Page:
I’ve been intending to blog about a project I’ve been working on for a while (I’m sure that sentiment sounds familiar) and finally find myself with a few free minutes on a Friday afternoon (and, to be honest, the knowledge that I should probably write about this while it’s happening, rather than later…) to sit and write.
For the past few months, two of my friends/cohorts and I have been working on a research project about digital humanities pedagogy, and it has been … an experience. I’ve written research papers before, when research meant that I had to look up sources and synthesize them, address or negate points that the authors made and integrate them into my own arguments. And while it seems weird to say that I enjoy such things (although I suppose in some respects I must), as someone who has spent most of her life reading and writing, I feel, shall we say, exceptionally competent at writing papers.
This kind of research, though, is different, and has brought up all sorts of issues that I feel less than competent at dealing with – which to be frank, is a little overwhelming and at times disheartening (I was definitely part of the special snowflake generation). At the same time, though, it’s a challenge, and intriguing, and gives me the same “As’saa!”* feeling that I get from remembering how to construct a sentence in Japanese or figuring out a particularly tricky piece of knitting. And I’m super excited about all the things we’ve learned from doing this research – not just the technical parts of learning how to construct surveys and deal with Institutional Review Boards, but also the insights we’ve been able to gain about digital humanities as a whole and the connections we’ve made with the people we’ve interviewed.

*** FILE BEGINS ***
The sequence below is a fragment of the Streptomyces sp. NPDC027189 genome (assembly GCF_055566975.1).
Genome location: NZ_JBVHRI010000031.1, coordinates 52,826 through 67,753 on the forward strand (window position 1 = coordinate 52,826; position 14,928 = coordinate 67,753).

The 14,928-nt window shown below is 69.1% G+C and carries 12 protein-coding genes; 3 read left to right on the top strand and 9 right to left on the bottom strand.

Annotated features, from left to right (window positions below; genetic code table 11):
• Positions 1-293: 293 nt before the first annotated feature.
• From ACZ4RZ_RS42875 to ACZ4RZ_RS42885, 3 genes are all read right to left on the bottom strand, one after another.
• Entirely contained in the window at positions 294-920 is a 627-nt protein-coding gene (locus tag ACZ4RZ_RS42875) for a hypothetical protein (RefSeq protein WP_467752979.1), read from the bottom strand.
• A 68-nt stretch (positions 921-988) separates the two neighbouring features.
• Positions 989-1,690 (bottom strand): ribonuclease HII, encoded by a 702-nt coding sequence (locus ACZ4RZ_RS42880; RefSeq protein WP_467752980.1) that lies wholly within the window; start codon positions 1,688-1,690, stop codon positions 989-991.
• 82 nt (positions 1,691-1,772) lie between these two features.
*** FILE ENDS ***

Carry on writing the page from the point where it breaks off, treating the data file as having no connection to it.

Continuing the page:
In two weeks (eek!! so close!), we’ll be presenting the results of our research at the College English Association conference in Indianapolis. After that, we’ll be gearing up for the second part of our project, which we’ll be talking about at HASTAC 2015 in May. Unfortunately, I have a family obligation and will miss HASTAC, but I would love to see meet you if you’re going to be at CEA! Feel free to drop me a line. ^_^
If you’d like to learn more about our research, you can email us at email@example.com and we will add you to our list of people who want to stay informed about the project.
We can also always use more data! If you’ve taken a digital humanities class at the undergraduate or graduate level, take our survey! Or feel free to forward it to anyone you like.
And now, back to my survey coding. ^_~
*The Korean version of “Yes!” or “Got it!” I would say, “Eureka!” but does anyone even use that anymore?